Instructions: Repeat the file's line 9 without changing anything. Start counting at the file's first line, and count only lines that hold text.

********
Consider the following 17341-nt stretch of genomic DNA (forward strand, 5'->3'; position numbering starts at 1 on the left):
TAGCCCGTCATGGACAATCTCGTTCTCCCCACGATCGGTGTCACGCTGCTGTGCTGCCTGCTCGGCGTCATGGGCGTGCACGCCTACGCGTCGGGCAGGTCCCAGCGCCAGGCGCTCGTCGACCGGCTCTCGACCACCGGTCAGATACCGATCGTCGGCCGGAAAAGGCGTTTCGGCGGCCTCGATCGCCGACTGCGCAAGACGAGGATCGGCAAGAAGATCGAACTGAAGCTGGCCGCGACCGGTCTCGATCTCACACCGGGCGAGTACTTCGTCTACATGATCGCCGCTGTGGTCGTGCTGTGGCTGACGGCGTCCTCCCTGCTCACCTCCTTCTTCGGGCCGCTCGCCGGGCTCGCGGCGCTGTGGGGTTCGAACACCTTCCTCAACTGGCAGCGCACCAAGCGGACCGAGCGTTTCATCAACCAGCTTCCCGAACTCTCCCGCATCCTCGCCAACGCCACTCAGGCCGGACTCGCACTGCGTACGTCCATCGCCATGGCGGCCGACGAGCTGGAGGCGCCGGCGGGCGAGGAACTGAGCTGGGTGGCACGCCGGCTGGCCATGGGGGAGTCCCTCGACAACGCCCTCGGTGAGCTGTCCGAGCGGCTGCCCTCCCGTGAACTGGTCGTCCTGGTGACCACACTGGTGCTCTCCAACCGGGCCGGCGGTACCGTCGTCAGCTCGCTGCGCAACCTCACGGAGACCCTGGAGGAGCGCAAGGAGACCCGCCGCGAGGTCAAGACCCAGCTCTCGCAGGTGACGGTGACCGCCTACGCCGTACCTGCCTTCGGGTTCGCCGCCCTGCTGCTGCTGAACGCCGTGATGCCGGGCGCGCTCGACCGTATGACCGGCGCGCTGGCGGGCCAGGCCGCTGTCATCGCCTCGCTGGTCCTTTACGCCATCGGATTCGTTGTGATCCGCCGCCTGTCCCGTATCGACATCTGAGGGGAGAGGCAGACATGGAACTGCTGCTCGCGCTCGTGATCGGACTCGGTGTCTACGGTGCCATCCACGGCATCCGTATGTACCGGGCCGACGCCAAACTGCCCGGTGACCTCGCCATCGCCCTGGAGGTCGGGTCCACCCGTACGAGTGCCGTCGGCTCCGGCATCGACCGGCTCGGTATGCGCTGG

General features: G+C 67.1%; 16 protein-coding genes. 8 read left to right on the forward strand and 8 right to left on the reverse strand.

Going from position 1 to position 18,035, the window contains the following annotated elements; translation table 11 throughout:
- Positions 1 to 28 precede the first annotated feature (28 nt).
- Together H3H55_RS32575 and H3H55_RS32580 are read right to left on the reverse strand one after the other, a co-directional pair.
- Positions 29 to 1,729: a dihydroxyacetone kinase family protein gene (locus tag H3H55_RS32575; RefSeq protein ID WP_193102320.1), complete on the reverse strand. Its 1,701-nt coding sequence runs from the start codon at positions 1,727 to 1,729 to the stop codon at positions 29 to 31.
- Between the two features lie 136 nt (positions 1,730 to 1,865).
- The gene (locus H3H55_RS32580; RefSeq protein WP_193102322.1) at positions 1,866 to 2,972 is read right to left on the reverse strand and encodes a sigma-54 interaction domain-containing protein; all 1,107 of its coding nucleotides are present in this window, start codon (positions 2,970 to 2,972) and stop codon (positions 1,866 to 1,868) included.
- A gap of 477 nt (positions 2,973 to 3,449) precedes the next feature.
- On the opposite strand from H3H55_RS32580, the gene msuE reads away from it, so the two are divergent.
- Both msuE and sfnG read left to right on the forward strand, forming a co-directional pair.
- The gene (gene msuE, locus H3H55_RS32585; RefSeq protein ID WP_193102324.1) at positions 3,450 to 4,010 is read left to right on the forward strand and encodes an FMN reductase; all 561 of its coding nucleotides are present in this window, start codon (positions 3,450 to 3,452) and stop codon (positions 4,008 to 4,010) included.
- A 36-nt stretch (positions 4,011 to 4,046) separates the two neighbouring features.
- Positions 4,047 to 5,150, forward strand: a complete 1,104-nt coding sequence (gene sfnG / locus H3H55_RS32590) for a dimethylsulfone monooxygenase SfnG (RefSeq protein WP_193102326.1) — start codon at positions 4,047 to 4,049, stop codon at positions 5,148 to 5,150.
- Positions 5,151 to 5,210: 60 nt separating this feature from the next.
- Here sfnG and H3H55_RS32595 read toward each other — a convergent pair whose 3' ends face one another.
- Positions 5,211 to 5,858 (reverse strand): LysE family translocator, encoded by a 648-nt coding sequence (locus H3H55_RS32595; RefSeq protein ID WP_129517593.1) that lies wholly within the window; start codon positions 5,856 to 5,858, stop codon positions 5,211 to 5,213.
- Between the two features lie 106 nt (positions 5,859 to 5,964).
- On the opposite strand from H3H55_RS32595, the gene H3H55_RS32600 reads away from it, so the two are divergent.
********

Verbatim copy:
- The gene (locus H3H55_RS32580; RefSeq protein WP_193102322.1) at positions 1,866 to 2,972 is read right to left on the reverse strand and encodes a sigma-54 interaction domain-containing protein; all 1,107 of its coding nucleotides are present in this window, start codon (positions 2,970 to 2,972) and stop codon (positions 1,866 to 1,868) included.